TORONTO -- Fallen CBC radio star Jian Ghomeshi apologized publicly Wednesday to a former colleague who had accused him of sexually assaulting her at work, but the woman savaged what he did to her and the broadcaster for enabling his lewd and offensive behaviour.

Speaking out for the first time since the scandal erupted in 2014, Ghomeshi cleared his throat and read what a judge said was not an admission of guilt in tones that once earned him international accolades.

"I've had to come to terms with my own deep regret and embarrassment," Ghomeshi, 48, said in his two-minute statement to the court.

"I regret my behaviour at work with all of my heart and I hope that I can find forgiveness from those for whom my actions took such a toll."

The former host of the acclaimed CBC show "Q" described his behaviour toward the complainant, Kathryn Borel, as thoughtless, sexually inappropriate, demeaning, and an abuse of his power as a famous star.

He said he now realizes he had failed to understand just how much his behaviour had hurt her.

After Ghomeshi signed a year-long peace bond, the prosecutor withdrew the single charge of sexual assault for which he had been due to stand trial next month.

Outside court, Borel, 36, who asked the court to lift a publication ban on her identity, pulled no punches in her assessment of Ghomeshi or the public broadcaster.

"Everyday, over a three-year period, Mr. Ghomeshi made it clear to me that he could do what he wanted to me and my body," Borel said.

"He made it clear that he could humiliate me repeatedly and walk away with impunity."

At least three documented incidents of inappropriate touching occurred, she said, including the one for which he was criminally charged. In that 2008 incident, Ghomeshi came up behind her, put his hands on her hips and "rammed his pelvis against my backside over and over, simulating sexual intercourse," she said.

In his statement, Ghomeshi did not give details of the incident.

Borel reserved some of her harshest words for the public broadcaster, which would fire him years later, for failing to act on her complaints.

"When I went to the CBC for help, what I received was a directive that yes, he could do this, and yes, it was my job to let him," Borel said, pausing to collect herself.

"The relentless message to me from my celebrity boss and the national institution we worked for were that his whims were more important than my humanity and my dignity."

In a note to all staff, CBC president Hubert Lacroix expressed regret that "this kind of behaviour ever happened" at the broadcaster.

"We also feel it's important to not lose sight of the progress we've made to help build a safer and more respectful workplace."

Borel, who left the CBC because of the abuse and now works in California, said she accepted Ghomeshi's apology as the "clearest path to the truth" because a trial would have allowed him to continue denying guilt.

She noted he had only said sorry to her, not to any of the other women who have accused him of punching, choking and smothering them.

"We all want this to be over, but it won't be until he admits to everything he's done," she said.

In March, Ghomeshi was acquitted on sexual assault and choking charges related to three other complainants for incidents that occurred in 2002 and 2003. The judge said he simply didn't believe their testimony.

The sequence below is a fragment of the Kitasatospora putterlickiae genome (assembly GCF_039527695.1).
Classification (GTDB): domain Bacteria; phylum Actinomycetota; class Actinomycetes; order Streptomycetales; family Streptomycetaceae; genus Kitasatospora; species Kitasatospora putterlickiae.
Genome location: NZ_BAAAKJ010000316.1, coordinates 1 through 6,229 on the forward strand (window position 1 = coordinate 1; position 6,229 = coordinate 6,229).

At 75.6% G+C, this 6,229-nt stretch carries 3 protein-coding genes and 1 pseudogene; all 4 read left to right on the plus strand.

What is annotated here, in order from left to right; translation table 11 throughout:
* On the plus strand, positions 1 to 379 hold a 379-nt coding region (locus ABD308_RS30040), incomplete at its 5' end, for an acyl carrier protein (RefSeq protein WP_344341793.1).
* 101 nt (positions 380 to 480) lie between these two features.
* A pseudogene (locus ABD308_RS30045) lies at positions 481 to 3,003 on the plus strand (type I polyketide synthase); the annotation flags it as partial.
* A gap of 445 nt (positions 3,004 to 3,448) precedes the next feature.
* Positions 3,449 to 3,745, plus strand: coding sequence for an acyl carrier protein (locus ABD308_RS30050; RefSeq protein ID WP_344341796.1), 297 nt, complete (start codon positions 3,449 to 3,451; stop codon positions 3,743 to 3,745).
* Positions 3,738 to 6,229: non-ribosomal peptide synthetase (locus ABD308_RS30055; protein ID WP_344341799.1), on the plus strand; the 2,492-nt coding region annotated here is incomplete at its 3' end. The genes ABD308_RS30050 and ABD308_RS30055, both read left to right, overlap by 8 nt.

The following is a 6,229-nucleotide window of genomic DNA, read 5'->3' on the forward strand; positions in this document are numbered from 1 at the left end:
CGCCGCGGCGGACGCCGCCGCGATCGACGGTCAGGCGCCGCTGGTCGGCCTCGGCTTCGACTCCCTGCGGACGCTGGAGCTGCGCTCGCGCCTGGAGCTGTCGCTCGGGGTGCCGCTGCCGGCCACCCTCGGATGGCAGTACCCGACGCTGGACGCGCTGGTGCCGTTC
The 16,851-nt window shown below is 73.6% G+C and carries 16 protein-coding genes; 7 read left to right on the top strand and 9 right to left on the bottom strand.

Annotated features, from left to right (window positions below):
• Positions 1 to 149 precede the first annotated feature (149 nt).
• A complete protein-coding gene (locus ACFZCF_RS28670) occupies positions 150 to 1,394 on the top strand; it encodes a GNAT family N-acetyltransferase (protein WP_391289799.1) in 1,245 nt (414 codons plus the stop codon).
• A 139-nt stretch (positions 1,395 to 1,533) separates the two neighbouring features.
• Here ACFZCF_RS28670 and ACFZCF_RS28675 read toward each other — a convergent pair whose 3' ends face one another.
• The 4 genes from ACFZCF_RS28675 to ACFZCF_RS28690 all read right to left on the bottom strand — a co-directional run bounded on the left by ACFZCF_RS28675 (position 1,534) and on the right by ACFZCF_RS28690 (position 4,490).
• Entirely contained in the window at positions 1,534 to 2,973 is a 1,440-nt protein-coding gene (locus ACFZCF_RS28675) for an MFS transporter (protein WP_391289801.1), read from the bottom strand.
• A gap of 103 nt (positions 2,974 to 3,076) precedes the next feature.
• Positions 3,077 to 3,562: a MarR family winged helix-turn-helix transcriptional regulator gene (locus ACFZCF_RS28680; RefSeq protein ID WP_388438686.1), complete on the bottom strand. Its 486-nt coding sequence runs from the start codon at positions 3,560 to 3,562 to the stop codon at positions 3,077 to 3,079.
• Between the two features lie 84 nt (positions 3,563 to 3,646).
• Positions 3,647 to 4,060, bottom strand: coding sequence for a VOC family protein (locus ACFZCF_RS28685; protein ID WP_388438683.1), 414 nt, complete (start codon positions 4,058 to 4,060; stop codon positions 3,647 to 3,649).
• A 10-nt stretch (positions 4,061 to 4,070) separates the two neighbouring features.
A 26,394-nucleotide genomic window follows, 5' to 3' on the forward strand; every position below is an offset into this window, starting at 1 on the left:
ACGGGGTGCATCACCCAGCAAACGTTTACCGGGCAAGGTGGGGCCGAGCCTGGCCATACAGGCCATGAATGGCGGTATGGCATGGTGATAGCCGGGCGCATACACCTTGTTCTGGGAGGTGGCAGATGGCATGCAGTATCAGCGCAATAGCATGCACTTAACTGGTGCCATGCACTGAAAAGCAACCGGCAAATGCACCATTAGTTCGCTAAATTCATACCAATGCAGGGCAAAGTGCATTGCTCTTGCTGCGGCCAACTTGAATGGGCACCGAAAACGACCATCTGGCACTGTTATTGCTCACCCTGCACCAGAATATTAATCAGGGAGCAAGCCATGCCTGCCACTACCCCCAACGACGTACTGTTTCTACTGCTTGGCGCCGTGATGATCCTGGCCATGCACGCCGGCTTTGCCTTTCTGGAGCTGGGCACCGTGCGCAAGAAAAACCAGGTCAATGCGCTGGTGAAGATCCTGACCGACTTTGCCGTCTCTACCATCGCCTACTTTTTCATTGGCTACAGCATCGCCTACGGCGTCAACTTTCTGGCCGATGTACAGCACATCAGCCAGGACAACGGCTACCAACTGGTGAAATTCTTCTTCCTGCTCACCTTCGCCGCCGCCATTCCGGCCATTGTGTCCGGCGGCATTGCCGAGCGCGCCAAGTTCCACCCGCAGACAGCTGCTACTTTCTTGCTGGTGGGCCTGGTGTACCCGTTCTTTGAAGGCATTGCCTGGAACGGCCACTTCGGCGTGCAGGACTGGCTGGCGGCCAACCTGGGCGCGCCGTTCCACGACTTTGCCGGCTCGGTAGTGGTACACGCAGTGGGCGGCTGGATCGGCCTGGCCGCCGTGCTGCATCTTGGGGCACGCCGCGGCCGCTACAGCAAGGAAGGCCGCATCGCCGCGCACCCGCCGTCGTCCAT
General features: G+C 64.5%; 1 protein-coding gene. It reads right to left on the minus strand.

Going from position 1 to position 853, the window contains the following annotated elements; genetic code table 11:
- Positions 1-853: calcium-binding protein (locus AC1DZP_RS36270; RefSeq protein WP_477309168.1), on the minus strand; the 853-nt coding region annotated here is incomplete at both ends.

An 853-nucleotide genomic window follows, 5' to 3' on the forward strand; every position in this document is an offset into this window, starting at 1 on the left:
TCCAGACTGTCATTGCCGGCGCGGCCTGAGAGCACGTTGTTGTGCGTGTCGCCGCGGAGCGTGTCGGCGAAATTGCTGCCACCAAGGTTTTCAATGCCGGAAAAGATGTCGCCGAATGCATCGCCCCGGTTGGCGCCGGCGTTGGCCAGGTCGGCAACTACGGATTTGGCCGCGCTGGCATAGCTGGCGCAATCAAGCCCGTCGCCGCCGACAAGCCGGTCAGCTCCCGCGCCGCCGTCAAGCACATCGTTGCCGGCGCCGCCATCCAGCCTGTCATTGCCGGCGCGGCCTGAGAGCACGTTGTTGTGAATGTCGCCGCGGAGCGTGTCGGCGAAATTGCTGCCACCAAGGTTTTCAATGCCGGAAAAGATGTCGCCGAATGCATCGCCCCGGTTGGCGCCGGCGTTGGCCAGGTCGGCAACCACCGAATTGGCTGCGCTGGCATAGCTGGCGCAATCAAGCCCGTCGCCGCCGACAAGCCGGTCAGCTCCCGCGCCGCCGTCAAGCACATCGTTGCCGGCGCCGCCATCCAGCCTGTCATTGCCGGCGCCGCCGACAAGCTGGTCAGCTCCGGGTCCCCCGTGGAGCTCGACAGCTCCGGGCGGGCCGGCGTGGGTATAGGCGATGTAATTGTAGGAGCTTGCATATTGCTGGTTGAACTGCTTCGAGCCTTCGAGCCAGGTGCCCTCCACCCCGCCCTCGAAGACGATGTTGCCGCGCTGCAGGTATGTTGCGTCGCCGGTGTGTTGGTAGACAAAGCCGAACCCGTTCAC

One of the three woman, Linda Redgrave, said after Wednesday's hearing that she, too, wanted an apology.

"I would like to hear him say he was sorry. I would like to hear him admit that he did what he did to me, and I actually want to know why," said Redgrave, who has also agreed to be identified.

"He's admitting to wrongdoing only by force; he was forced into it with this peace bond. Where's my apology?"

Unlike the acquittal in March which sparked a raucous courthouse protest and emotionally charged debate over how the justice system treats sexual-assault complainants, the scene Wednesday was far more subdued. A handful of demonstrators stood quietly with banners that read, "We believe survivors" and "Rape is rape."

The peace bond, valid for a year, which is not a finding of guilt, calls on Ghomeshi to stay away from Borel and not possess weapons.

Ghomeshi's lawyer, Marie Henein, told Ontario court judge Timothy Lipson that the resolution was not an "admission." Her client, she said, had been through 18 months of unprecedented public scrutiny and he had come through it with "dignity."

"With this apology, Mr. Ghomeshi has done everything that the Crown and the courts have asked him to do," Henein said.

Prosecutor Michael Callaghan said the apology shows Ghomeshi accepts responsibility for his actions and the harm done to Borel -- something he called a "valuable consequence" of the resolution.

Lipson said he accepted the outcome knowing Borel had "significant" input into a resolution he called "entirely reasonable and appropriate" given the circumstances.

In a letter written April 30 and filed with the court, an unidentified therapist said Ghomeshi had attended 61 sessions since November 2014 -- after the scandal erupted -- focused on the "social and personal factors" related to the charges he faced, as well as explorations of male dominance, "effective expressions of anger" and intimacy.

"He continues to take accountability for his choices and actions, and continues to explore and practise skills that support healthier relationships," the letter states.

Ghomeshi went silent after a Facebook posting in October 2014 in which he said he enjoyed "rough sex" but said it was always consensual. He did not speak after Wednesday's hearing, but broke into a broad smile and hugged his lawyer and family members in the courtroom.